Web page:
I’ve always admired martial artists for their speed and brutish elegance.. To be able to neutralise a threat with minimal violence was extremely appealing to me. I am an active person and having participated in many field sports such as soccer when I got to university I wanted to try something new and exciting.
After some research I decided Brazilian Jiu Jitsu is the right one for me. It was recommended to me for the self defence aspect and its ability to competitively spar with low chance of injury.
Once the first training session was finished I was hooked. No amount of heavy gym sessions could save me from an experienced fighter half my size. This is something extremely humbling which I loved. The adrenaline rush of sparring is something I haven’t felt before, it felt primal like it was a part of my psyche that hadn’t been stimulated until now. I felt a rush of endorphins all through my body like it had long been starved of physical combat.
The ability for two men to try to get the tap on eachother for 5 straight minutes of intensity and then be able to shake hands after is admirable. There was a great sense of comradery that I never experienced with other sports. Everyone shook hands with each other at the end. All egos were left at the door and when you went in there you were just a person trying to hone his skills.
Practice, practice, practice
Like learning any new skill, when you first begin it feels like learning to ride a bicycle for the again. Initially, the body can’t do what you want it to do and you feel extremely clumsy. Everyone was once a white belt so they are happy to show you the basics as they were once shown .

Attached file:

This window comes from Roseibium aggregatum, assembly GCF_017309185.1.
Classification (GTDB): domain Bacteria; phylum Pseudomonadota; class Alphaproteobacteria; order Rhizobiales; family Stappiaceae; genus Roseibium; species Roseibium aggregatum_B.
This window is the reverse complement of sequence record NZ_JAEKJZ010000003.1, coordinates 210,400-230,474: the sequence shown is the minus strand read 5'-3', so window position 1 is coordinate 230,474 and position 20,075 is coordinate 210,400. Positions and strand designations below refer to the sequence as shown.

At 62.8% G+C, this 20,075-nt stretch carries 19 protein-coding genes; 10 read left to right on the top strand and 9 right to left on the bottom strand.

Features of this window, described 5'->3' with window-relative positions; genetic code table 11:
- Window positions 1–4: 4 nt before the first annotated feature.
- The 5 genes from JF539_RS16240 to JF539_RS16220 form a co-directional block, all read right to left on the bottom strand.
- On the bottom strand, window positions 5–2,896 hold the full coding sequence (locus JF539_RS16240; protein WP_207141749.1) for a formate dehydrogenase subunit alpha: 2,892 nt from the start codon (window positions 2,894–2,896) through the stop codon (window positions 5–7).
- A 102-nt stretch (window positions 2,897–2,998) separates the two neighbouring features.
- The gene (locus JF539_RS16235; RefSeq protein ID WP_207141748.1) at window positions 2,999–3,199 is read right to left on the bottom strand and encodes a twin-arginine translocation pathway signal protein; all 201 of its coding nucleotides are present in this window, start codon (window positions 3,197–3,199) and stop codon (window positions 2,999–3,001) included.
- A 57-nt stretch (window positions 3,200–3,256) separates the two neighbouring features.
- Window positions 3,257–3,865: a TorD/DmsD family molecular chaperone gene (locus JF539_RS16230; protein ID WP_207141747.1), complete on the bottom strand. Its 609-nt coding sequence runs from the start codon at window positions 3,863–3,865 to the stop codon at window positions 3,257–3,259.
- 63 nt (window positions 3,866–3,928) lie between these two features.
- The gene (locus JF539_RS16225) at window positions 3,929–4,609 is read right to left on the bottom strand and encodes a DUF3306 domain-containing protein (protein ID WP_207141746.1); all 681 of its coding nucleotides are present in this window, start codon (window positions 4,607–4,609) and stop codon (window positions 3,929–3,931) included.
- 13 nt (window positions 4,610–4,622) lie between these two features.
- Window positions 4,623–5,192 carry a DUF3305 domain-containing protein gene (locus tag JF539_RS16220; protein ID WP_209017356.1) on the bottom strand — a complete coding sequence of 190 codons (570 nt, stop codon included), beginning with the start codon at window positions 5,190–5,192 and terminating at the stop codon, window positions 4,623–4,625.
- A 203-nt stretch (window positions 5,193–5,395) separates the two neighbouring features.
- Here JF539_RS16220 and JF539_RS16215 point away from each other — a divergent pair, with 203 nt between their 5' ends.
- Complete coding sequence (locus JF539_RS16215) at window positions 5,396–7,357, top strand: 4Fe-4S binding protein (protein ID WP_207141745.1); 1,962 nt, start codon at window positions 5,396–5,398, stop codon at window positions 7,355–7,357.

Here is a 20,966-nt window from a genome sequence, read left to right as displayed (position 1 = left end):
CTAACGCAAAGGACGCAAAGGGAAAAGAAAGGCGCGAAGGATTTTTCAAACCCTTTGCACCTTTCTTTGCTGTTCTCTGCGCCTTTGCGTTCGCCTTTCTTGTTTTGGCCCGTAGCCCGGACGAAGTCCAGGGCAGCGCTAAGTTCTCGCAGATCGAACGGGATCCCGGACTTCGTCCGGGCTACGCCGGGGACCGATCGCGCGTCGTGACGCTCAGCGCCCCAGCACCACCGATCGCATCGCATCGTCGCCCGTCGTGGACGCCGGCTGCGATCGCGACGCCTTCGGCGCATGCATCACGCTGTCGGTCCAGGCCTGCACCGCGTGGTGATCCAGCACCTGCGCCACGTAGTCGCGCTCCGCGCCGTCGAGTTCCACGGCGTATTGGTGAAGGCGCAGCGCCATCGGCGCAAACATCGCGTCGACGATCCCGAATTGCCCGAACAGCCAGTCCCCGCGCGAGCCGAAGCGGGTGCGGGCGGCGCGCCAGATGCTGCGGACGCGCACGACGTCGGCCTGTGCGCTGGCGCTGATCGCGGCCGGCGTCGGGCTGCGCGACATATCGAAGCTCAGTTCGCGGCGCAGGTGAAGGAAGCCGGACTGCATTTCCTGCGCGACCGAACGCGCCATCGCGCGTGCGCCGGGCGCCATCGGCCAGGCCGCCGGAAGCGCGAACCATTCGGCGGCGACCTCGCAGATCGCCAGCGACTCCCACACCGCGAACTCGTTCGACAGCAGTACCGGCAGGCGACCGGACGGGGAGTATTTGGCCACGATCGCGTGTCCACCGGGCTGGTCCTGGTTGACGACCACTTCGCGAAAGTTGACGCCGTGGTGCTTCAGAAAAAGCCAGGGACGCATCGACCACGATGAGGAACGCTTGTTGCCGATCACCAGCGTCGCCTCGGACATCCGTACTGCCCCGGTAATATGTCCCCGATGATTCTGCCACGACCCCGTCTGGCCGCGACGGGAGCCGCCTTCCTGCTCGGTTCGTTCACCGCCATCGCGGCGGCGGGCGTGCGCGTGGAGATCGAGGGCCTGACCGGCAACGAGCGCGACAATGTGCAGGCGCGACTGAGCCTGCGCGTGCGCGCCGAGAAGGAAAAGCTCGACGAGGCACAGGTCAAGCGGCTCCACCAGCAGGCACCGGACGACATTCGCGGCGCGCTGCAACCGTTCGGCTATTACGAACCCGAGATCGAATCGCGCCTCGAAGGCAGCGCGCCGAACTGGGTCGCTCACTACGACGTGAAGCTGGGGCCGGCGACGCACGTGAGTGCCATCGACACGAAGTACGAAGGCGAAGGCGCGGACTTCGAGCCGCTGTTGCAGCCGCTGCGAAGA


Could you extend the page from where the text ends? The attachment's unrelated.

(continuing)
There is a strong sense that when you know a valuable skill then you should share it with everyone else. If done correctly then it will improve the standard of training and thus have the potential to improve you further; a synergistic effect.
Starting Bjj was a great step forward in my goal to improve my self. I had notched up 11 sessions but then a stupid decision to play football cost me to take 5 weeks out of the game. They say it is an addicting sport to which I only fully grasped once I was forced to sideline myself.
Try out something new
BJJ is fantastic conditioning for the whole body. There are massive amounts of coordination, flexibility, balance and speed required. Get good at Bjj and you’ll also reap the physical prowess rewards as well. There are also great requirements of mental fortitude if you want to succeed. A calm head is needed while in a tense bout and to be humble when getting repeatedly tapped. It takes a strong character to be successful at Bjj after talking to many experienced competitors.
Everyone should be able to defend themselves and Bjj can help you do that.
Tomorrow I return to try and improve on where I left off. On ward and upward, always moving forward.